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Woman killed, son in custody after DartmouthHitchcock Medical Center shooting


First responders arrived at Dartmouth-Hitchcock Medical Center Tuesday afternoon in response to an active shooter report.

By THE DARTMOUTH SENIOR STAFF A 70-year-old woman was killed at DartmouthHitchcock Medical Center i n L e b a n o n Tu e s d a y afternoon, prompting an active shooter alert and the evacuation of the hospital.

A suspect, the victim’s son, was taken into custody that afternoon and is expected to be arraigned Wednesday morning. The investigation is ongoing, and the hospital has returned to nor mal operations. No other patients, visitors or staff were physically







College considers future of golf course By JULIAN NATHAN The Dartmouth Staff

College officials are “evaluating the operation of the course and considering options for the future” as part of an institutional effort to redirect about $20 million from administrative costs to the “core academic mission,” according to an email statement to The

injured as a result of the incident. The suspect, Travis Frink, 49, arrived at DHMC at 1:15 p.m. and signed in at the visitors desk. He then went to the fourth floor of the intensive care unit, where the victim, Pamela Ferriere, 70, was a patient. At 1:24 p.m., Lebanon police received a 911 call reporting shots fired at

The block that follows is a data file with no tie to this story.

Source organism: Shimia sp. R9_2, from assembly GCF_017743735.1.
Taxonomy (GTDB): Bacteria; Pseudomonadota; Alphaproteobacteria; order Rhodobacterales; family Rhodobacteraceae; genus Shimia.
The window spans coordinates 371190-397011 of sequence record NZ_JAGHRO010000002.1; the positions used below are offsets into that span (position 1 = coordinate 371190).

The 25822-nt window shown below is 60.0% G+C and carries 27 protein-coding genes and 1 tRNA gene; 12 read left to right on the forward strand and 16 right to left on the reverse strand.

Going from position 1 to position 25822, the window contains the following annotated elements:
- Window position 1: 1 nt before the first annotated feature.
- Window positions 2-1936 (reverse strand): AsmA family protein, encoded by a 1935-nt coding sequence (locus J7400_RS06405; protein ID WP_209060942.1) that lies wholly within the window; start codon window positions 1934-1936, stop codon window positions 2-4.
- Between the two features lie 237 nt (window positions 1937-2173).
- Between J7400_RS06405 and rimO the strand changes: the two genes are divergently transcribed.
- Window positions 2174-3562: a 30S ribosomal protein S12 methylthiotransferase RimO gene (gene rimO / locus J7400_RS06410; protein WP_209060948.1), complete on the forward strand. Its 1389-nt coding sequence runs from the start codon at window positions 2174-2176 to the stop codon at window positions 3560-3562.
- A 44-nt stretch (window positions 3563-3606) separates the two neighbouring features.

DHMC. “The facts gathered to this point reveal that the purpose of Mr. Frink’s visit to the hospital today was to kill his mother,” New Hampshire Attorney General Gordon MacDonald ’83 said in a press conference Tuesday evening. A “Code Silver” alert was issued over the hospital intercom, urging patients

and employees to evacuate the building. In a staff-wide email Tuesday afternoon, DHMC said that an active shooter was believed to still be in the building but was “contained.” The email said police were looking for a 6’1” male with salt and pepper blonde hair, wearing a red camouflage shirt. About an hour after SEE DHMC PAGE 2

Dartmouth from College spokesperson Diana Lawrence. However, she added that the College “[does] not currently have plans to sell the underlying property. Any changes to property ownership at the College occur after substantial consultation and would consider the long-term value of the SEE GOLF PAGE 2


Police blocked traffic leading to Dartmouth-Hitchcock Medical Center Tuesday afternoon.




Suspect apprehended College evaluates golf course options after DHMC shooting